I know, I know, I promised no more Michael Innes. I lied.
So here we are again. And you're probably relieved to learn that I'm not reviewing THE CASE OF THE JOURNEYING BOY as well, another amazingly wonderful Innes book. In fact, that and OPERATION PAX were so good (read them one into the other) my brain is till humming. But I'm only going to review the one this time out. Tossed a coin.
Note: It's no secret that I will love any book set in or near Oxford especially if they are as exciting and well written as this one.
More a thriller than a mystery, OPERATION PAX is another in the decidedly loony adventures into which Michael Innes was so fond of tossing his Scotland Yard Inspector, John Appleby. The occasionally too sedate Appleby began life at Scotland Yard and somehow along the way, became landed gentry, an unofficial 'spy' and a dogged suppressor of bad guys bent on world domination, all rolled into one. How he manages to remain so calm is beyond me. Extreme and willing suspension of disbelief is needed if you're to go along with these plots and accept as rational all manner of absurdity. Luckily, I have more than enough willing suspension for all of us.
The story begins in a rather unpromising sort of way, we're at a bank alongside a weaselly con-man and thief named Routh, who, when we first meet him is in the midst of trying to profit from his latest small time con. A coward and a sneak, Routh quickly finds himself on the run in the English countryside where he is soon caught up in the sinister activities of the inhabitants of a manor house in Milton Porcorum, another of those oddly named places the English are so enamored of.
Routh on the lamb is never for one moment allowed to become sympathetic (although I kind of wish he had been) but he is, nevertheless, the unlikely magnet which draws the various ingredients together in this, yet another Innes plot of world domination.
In OPERATION PAX we will meet Jane Appleby, Inspector Appleby's college-age sister who is up at Oxford, engaged to be married and becoming concerned when her fiance goes missing. Later, the most thrilling part of the story is very nicely turned over to Jane when she jumps deep into the fray with a heroically inclined cab-driver named Roger Remnant (who first tells her he is a twin named 'Enery) at her side, to hunt down a nest of culprits who, earlier, may or may not have kidnapped her fiance.
Just short of Witney, it occurred to Jane that the young man styling himself 'Enery might eventually find her behaviour odd. She had very little to go upon. Indeed, all she could do was to poke about Milton Porcorum inquiring for an ambulance. And that must be a proceeding that would strike anyone as a little out of the way. She had better, therefore, do some explaining. On the other hand it would not do to explain too much. It she announced that it was her aim to track down and interview a number of men who had just carried out a highly criminal abduction, he might suppose her to be mad or at least unwomanly. He would probably suggest applying to the police.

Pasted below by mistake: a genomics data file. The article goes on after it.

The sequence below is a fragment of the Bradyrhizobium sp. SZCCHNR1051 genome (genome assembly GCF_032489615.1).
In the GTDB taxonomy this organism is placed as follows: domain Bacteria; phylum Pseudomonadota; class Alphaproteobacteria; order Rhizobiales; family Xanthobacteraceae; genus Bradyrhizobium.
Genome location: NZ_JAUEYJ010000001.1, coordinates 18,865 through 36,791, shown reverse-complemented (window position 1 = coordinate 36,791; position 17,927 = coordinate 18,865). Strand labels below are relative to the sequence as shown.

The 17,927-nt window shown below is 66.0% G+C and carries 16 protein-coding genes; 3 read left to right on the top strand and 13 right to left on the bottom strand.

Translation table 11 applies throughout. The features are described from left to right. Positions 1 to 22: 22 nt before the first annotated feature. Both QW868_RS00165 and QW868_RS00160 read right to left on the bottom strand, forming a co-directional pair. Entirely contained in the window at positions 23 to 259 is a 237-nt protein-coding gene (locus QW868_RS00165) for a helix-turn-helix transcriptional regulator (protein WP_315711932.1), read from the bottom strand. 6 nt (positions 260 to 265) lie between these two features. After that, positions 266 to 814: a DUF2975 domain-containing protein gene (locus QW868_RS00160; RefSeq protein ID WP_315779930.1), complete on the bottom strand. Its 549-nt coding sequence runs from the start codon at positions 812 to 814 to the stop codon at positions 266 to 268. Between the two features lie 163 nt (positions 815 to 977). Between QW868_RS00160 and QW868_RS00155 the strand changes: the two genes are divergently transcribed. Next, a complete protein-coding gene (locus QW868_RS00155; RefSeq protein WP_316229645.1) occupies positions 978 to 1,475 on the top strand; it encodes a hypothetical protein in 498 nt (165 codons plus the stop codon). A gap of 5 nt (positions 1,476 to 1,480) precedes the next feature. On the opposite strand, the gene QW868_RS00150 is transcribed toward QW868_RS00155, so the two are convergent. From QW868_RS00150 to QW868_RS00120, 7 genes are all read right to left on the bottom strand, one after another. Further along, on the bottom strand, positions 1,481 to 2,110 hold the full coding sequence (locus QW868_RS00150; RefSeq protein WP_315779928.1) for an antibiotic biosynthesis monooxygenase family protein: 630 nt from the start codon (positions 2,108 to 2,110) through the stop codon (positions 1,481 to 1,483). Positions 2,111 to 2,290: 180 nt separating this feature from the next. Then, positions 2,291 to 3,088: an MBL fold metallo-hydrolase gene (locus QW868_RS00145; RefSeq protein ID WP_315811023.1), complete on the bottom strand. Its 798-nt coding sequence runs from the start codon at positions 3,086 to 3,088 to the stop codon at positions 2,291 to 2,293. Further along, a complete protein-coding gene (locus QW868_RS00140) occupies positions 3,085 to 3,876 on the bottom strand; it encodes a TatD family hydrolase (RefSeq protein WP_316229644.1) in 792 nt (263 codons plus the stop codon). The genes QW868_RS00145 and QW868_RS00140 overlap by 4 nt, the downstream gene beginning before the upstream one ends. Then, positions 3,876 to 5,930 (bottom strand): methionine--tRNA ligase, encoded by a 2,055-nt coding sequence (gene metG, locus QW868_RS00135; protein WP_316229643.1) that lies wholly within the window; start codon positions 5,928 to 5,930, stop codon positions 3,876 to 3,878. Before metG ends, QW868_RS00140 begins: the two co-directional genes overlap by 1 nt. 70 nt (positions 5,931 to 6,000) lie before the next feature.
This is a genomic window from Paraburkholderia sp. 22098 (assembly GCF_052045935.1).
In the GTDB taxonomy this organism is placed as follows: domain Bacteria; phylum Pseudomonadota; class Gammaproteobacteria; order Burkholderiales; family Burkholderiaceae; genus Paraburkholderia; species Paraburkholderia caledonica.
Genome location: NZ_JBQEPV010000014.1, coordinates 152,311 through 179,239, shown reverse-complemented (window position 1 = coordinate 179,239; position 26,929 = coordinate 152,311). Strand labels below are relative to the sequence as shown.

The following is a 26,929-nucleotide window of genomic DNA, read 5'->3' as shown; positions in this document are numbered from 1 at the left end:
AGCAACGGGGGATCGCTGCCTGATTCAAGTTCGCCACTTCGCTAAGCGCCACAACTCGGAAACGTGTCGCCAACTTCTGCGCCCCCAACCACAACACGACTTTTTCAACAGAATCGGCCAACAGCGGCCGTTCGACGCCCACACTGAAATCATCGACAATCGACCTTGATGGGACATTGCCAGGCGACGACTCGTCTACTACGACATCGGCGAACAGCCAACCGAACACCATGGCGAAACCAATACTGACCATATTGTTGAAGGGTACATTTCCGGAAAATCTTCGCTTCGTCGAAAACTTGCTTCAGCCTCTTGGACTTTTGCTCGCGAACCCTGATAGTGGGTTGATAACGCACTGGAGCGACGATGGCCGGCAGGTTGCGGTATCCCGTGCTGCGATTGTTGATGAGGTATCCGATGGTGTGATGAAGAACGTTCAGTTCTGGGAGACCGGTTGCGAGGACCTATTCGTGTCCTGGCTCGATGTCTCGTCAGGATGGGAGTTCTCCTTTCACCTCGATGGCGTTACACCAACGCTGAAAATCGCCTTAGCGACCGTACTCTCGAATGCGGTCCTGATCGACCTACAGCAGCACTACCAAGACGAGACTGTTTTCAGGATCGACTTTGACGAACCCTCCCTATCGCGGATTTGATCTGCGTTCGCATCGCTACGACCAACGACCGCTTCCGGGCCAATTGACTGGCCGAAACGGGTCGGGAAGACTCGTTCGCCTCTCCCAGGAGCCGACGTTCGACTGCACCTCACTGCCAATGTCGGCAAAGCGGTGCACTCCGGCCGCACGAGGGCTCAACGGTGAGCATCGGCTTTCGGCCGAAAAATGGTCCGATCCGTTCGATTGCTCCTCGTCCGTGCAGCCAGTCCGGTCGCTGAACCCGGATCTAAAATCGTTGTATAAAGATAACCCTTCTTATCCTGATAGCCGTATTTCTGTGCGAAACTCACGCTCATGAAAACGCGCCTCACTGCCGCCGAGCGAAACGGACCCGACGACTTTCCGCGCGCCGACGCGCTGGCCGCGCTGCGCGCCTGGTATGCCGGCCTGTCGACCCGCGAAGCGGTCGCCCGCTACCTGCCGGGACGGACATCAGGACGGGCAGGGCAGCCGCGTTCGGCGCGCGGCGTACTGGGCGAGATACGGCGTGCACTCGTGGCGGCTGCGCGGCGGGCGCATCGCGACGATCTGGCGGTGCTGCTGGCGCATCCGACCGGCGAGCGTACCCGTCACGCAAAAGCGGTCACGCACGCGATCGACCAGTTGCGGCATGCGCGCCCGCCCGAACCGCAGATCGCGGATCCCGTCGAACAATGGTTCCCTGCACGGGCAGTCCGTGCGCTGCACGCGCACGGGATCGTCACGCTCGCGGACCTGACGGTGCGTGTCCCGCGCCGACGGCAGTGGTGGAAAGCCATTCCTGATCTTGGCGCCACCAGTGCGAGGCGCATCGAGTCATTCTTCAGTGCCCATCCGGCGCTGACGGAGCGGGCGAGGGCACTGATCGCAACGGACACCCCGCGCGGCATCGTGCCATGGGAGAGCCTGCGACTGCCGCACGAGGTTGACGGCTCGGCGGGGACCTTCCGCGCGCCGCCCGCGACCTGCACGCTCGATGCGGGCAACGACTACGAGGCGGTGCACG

But she had done that - she was sure in the most effective way possible - by sending John the telegram; and now it was a point of honour to push straight in herself. If the ambulance led to Geoffrey [Jane's fiance] , and to piercing the dark veil that had made a nightmare of her life week after week for what seemed an eternity, she must follow it at any hazard whatsoever, and with all the speed that a hired car could muster.
Jane determined to reopen communications. She therefore leant across the front seat. "May I explain a little?" she asked.
"Does a romantic secret cloud your birth too?"
Jane ignored this. "What I'm looking for," she said, "is an ambulance."
"Isn't that a trifle pessimistic? I'm quite a careful driver - although you are making me go at a fair lick."
"It's impossible to talk to you."
"Not a bit. I'm attending. And I'll find you an ambulance if I possibly can. Any particular sort?"
"I want to trace an ambulance. It left Oxford - Radcliffe Square, to be exact - at eleven o'clock, and I think it's going to this Milton Porcorum, or to somewhere near there. There is somebody in it that I want to keep in contact with. Only I wasn't told just where it's bound for."
The young man received this in silence. But he had the air of giving the matter a good deal of thought. When he did speak, it was with appearance of irrelevance. "My name is not 'Enery."
"I didn't think that it was for a moment."
This is the kind of writing that speaks volumes to me and which will keep me reading ad infinitum. Why? Because I love this sort of adventure and these sorts of people. Have done so since I was a kid.
The last part of the book which mostly takes place in the vaulted underground beneath Oxford's Bodleian Library is mysterious, atmospheric, thrilling, spooky and a library lover's delight.
Look, OPERATION PAX is a book filled with surprises galore, a very major red herring, a group of clever, sinister and seemingly omniscient bad guys, a remote estate in the middle of nowhere, lions (yes, lions, well, one lion) and tigers, a bunch of obstreperous school boys and girls on bikes who arrive just in the nick of time, a man inside a cat, bizarre experiments, and as if that weren't enough, there's a mysterious formula copied on a slip of paper by the aforementioned Routh, which must be found at all costs. You've heard the expression, 'villains who will stop at nothing' - well, this is a prime example. If that's not enough to tempt you, then there's no hope for you at all. Ha!
When Innes was writing this type of book, all bets were certainly off and anything was possible. Thank goodness.
And finally, since it's Friday, don't forget to check in at author Patricia Abbott's blog, Pattinase, to see what other Forgotten or Overlooked books other bloggers are talking about today.